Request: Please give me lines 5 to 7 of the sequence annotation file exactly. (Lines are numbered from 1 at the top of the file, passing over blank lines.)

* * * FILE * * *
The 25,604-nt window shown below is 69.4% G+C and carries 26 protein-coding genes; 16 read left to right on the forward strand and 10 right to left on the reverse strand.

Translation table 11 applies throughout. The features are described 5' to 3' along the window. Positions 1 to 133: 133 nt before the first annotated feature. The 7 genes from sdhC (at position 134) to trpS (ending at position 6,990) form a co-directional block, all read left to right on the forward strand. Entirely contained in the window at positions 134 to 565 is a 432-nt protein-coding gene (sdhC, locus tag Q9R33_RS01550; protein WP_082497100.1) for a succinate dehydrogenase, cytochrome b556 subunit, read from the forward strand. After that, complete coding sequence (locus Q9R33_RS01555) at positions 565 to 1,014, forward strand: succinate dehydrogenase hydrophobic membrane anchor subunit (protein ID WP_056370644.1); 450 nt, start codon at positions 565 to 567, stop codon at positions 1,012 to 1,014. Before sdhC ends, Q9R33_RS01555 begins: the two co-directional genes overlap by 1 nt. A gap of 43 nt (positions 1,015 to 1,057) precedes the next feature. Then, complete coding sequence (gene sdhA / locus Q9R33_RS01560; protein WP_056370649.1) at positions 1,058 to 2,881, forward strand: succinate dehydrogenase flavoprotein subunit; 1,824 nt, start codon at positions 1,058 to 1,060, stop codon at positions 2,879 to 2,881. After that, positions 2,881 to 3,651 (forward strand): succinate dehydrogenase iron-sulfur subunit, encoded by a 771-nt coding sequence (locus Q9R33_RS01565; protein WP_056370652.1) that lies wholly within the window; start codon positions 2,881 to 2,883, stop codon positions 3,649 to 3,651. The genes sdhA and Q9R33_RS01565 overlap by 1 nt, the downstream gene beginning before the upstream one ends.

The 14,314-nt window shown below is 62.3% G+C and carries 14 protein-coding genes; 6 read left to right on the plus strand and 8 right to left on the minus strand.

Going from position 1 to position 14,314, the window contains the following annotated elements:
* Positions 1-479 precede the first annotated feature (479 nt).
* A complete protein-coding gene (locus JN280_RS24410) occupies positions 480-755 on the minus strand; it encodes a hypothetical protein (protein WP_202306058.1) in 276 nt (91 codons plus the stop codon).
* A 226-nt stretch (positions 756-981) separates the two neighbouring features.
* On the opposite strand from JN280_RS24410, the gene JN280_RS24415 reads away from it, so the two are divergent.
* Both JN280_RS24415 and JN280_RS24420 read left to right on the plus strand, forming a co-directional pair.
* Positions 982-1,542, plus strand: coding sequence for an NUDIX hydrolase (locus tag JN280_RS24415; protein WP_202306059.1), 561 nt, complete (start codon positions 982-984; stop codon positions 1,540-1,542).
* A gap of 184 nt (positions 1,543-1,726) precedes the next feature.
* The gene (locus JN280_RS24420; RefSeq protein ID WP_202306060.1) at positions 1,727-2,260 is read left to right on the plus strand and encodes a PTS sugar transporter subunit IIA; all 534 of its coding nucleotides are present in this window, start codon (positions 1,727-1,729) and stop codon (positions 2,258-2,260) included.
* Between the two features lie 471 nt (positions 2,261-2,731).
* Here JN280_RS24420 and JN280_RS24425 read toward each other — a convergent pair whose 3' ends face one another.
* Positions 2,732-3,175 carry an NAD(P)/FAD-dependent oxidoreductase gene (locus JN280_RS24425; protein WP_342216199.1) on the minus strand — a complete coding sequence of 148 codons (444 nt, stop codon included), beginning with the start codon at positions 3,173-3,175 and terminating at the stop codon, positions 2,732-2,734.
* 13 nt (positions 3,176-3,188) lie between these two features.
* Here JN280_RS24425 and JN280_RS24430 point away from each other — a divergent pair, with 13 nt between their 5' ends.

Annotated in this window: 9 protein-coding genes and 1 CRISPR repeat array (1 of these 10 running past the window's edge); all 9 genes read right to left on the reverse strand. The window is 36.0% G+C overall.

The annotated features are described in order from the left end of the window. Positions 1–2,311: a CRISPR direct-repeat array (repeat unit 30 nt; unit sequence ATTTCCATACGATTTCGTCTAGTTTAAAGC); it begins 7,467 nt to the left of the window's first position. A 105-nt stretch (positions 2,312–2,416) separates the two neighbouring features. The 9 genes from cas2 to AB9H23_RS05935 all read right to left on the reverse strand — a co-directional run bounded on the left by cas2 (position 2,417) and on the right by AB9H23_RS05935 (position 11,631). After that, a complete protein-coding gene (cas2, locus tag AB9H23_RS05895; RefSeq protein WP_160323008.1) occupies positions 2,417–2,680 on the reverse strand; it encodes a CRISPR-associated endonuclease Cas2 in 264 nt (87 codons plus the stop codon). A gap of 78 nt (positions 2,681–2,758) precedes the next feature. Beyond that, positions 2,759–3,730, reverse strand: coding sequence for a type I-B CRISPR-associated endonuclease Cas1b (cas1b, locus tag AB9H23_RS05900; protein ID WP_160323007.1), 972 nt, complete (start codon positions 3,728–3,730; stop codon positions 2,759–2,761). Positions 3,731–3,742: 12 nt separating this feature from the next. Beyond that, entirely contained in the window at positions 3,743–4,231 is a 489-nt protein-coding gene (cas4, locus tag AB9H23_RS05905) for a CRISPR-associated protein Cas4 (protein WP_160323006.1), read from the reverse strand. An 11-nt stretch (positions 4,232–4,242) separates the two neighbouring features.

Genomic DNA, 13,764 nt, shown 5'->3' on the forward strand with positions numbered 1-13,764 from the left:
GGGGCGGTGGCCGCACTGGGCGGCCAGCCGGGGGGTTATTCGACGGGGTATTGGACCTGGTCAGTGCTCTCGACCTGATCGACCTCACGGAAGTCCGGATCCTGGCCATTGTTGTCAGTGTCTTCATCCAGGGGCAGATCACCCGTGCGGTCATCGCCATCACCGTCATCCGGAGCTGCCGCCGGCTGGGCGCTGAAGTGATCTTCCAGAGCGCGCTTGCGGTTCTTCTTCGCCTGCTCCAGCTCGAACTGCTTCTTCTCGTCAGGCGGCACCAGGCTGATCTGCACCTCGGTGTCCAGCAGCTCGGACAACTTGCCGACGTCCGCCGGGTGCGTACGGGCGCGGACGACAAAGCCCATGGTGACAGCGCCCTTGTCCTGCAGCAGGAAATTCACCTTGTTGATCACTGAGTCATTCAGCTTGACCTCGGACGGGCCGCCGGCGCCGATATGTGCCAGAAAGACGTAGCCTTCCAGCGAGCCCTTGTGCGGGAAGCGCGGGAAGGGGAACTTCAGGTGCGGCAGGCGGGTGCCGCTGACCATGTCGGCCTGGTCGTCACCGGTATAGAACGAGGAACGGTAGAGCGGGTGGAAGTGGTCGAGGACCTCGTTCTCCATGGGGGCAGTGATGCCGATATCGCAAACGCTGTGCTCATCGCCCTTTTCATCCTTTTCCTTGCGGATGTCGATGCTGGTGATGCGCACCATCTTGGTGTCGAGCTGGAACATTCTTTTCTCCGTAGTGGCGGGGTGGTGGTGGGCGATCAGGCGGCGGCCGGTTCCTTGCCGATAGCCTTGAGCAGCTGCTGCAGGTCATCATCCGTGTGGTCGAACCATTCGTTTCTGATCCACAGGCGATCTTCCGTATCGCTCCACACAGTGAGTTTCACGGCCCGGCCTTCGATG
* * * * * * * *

* Positions 1-479 precede the first annotated feature (479 nt).
* A complete protein-coding gene (locus JN280_RS24410) occupies positions 480-755 on the minus strand; it encodes a hypothetical protein (protein WP_202306058.1) in 276 nt (91 codons plus the stop codon).
* A 226-nt stretch (positions 756-981) separates the two neighbouring features.